The steps which form the n+ source regions referenced above are also used to form the source/drain regions of the NMOSFETs (in the CMOS regions), and the n+ emitter regions for the NPN transistors. (Note that the sample embodiment of FIG. 13 includes both low-β and high-β NPN devices.)

The steps which form the p- body regions referenced above are also used to form the source/drain regions of the PMOSFETs (in the CMOS regions), and to form the base of the NPN devices.

The steps which form the p+ deep-body regions referenced above are also used to form the P-type contact regions, and to form emitter/collector regions for the lateral PNP transistors LPNP.

The steps referenced above which form the gate oxide and polysilicon layers are also used for corresponding portions of all the CMOS devices.

Further Modifications and Variations

It will be recognized by those skilled in the art that the innovative concepts disclosed in the present application can be applied in a wide variety of contexts. Moreover, the preferred implementation can be modified in a tremendous variety of ways. Accordingly, it should be understood that the modifications and variations suggested below and above are merely illustrative. These examples may help to show some of the scope of the inventive concepts, but these examples do not nearly exhaust the full scope of variations in the disclosed novel concepts.

It is clear that to the examples of embodiment described above by way of non-limiting illustration can be made numerous modifications, adaptations and variants and substitutions can be made without thereby going beyond the scope of the present invention.

In accordance with one such variant, phases 1 to 6 of the first and second examples can be varied by taking advantage of the presence of the layer of nitride Si3 N4 to define the active area of the device by a selective oxidation process called LOCOS (Local Oxidation of Silicon). Said phases are modified as follows:

1) Epitaxial growth of a layer 22 of type N- silicon on a type N+ low resistivity monocrystalline substrate (not shown in FIG. 11) and subsequent growth of the pad oxide 32.

2) Photolithography to define the deep body region and subsequent ionic implantation of the deep body 23 (P+)

3) Removal of the resist layer deposited during the photolithography of the deep body.

4) Deposit of a layer 33 of Si3 N4.

5) Photolithography for growth of the field oxide and etching of the layer 33 of Si3 N4 (FIG. 11, replacing FIG. 2, represents a cross section of the device at the end of this phase).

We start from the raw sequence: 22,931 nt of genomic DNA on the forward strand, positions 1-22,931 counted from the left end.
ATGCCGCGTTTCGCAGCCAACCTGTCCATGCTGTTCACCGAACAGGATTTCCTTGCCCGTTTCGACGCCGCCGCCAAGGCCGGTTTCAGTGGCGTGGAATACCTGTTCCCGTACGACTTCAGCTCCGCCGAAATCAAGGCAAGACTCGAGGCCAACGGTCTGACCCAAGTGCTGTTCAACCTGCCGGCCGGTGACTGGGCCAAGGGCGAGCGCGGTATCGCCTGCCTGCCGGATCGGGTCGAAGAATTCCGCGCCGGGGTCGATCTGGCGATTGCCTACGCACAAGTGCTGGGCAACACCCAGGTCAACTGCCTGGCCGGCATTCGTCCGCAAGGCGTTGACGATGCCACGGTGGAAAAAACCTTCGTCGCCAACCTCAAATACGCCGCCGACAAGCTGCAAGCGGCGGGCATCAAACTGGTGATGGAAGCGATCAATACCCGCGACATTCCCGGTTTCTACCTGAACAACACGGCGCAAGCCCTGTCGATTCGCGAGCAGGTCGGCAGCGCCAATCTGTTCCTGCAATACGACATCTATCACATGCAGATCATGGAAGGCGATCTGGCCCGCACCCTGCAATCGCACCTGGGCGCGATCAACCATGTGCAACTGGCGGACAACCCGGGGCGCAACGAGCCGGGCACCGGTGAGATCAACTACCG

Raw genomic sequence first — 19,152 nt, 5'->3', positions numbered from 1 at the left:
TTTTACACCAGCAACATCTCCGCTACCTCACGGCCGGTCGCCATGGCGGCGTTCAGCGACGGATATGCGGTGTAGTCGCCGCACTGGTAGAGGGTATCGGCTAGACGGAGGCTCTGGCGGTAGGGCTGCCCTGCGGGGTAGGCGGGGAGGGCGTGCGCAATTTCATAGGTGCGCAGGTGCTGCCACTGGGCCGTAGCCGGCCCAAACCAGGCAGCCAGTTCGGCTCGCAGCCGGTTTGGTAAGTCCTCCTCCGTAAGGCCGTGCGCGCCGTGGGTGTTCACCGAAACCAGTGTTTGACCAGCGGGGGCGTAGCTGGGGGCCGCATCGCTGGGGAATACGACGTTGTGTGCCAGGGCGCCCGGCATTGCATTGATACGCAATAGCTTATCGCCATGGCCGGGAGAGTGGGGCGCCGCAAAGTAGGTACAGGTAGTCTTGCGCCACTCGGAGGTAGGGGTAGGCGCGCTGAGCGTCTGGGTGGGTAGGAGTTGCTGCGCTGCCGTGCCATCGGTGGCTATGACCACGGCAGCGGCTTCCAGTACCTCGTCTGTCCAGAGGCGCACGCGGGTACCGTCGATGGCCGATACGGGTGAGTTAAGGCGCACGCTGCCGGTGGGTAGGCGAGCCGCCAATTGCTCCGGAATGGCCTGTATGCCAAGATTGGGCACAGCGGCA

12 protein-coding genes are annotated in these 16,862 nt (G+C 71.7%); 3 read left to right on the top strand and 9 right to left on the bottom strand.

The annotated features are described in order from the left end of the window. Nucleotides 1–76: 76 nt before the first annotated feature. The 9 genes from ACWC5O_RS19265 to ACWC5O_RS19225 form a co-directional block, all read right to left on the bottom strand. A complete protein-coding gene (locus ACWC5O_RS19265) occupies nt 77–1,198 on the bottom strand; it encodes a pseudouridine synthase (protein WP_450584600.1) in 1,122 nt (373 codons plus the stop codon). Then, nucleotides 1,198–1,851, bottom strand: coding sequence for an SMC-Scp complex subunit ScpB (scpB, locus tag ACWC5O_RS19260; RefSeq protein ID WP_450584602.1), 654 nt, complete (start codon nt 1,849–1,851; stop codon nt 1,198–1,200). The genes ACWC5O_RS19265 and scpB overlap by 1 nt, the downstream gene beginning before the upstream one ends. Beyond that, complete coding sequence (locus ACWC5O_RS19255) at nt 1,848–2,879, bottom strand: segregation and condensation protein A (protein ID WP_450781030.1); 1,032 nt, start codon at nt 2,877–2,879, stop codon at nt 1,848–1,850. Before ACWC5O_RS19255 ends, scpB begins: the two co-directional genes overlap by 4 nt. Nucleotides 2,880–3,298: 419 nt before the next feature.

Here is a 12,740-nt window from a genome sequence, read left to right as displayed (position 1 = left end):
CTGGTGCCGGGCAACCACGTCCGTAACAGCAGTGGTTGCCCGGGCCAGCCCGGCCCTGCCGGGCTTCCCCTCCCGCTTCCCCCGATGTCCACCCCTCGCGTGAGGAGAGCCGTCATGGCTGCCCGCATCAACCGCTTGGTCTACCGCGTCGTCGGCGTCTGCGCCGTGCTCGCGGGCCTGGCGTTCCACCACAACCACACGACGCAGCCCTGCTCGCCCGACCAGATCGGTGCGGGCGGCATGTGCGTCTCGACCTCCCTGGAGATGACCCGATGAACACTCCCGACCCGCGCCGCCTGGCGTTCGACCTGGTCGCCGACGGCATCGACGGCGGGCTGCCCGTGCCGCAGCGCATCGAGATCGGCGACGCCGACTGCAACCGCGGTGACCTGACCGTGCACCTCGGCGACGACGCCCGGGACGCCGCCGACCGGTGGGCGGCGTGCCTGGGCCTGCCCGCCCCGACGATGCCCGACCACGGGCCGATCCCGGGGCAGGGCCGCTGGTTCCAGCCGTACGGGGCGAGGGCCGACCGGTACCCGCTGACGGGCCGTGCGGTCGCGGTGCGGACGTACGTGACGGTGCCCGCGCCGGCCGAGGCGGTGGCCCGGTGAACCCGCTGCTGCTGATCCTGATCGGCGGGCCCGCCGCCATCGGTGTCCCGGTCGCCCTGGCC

6) Growth of the field oxide 24 (FIG. 12, replacing FIG. 3, represents a cross section of the device at the end of this phase).

In accordance with another variant in the process set forth in the first and third examples growth of the gate oxide (phase 17) can be preceded by growth and subsequent removal of a thin layer of so-called sacrificial oxide. As is conventional, this is done to eliminate any short circuits between gate and source due to the "white ribbon" or Kooi effect.

It is also emphasized that it is possible to use techniques for the formation of self-aligned silicides to increase the integration density.

It is observed that although processes for an n-channel transistor have been described, the disclosed process steps can be applied, with obvious variants, also to p-channel transistors: in this case it suffices to interchange all the type p regions with type n regions. Of course said transistors can be provided both discretely and in the framework of integrated circuits.

It is also possible to use the processes in accordance with the present invention to provide conductivity modulation devices, known as IGBTs (Insulated Gate Bipolar Transistors).2 In this case it is necessary to replace the type n+ substrate by a type p+ substrate in accordance with techniques known to those skilled in the art.

As will be recognized by those skilled in the art, the innovative concepts described in the present application can be modified and varied over a tremendous range of applications, and accordingly the scope of patented subject matter is not limited by any of the specific exemplary teachings given.

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Reference
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Referenced by
Citing PatentFiling datePublication dateApplicantTitle
US5589405 *Apr 21, 1995Dec 31, 1996Sgs-Thomson Microelectronics, S.R.L.Method for fabricating VDMOS transistor with improved breakdown characteristics
US5877044 *Mar 11, 1997Mar 2, 1999Harris CorporationMethod of making MOS-gated semiconductor devices
US6342431Oct 14, 1998Jan 29, 2002International Business Machines CorporationMethod for eliminating transfer gate sacrificial oxide
US6365932Jul 26, 2000Apr 2, 2002Denso CorporationPower MOS transistor
Classifications
U.S. Classification438/268, 257/346, 257/E21.418, 148/DIG.126, 438/209, 257/E29.257, 257/E29.133
International ClassificationH01L29/423, H01L29/78, H01L21/336
Cooperative ClassificationH01L29/42368, Y10S148/126, H01L29/66712, H01L29/7802
European ClassificationH01L29/66M6T6F14V, H01L29/78B2
Legal Events
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Jun 1, 2007FPAYFee payment
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May 20, 2003FPAYFee payment
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Jun 1, 1999FPAYFee payment
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Apr 6, 1993ASAssignment
Owner name: CONSORZIO PER LA RICERCA SULLA MICROELETTRONICA NE
Owner name: SGS-THOMSON MICROELECTRONICS, S.R.L., ITALY
Free format text: ASSIGNMENT OF ASSIGNORS INTEREST.;ASSIGNOR:ZAMBRANO, RAFFAELE;REEL/FRAME:006492/0182
Effective date: 19930125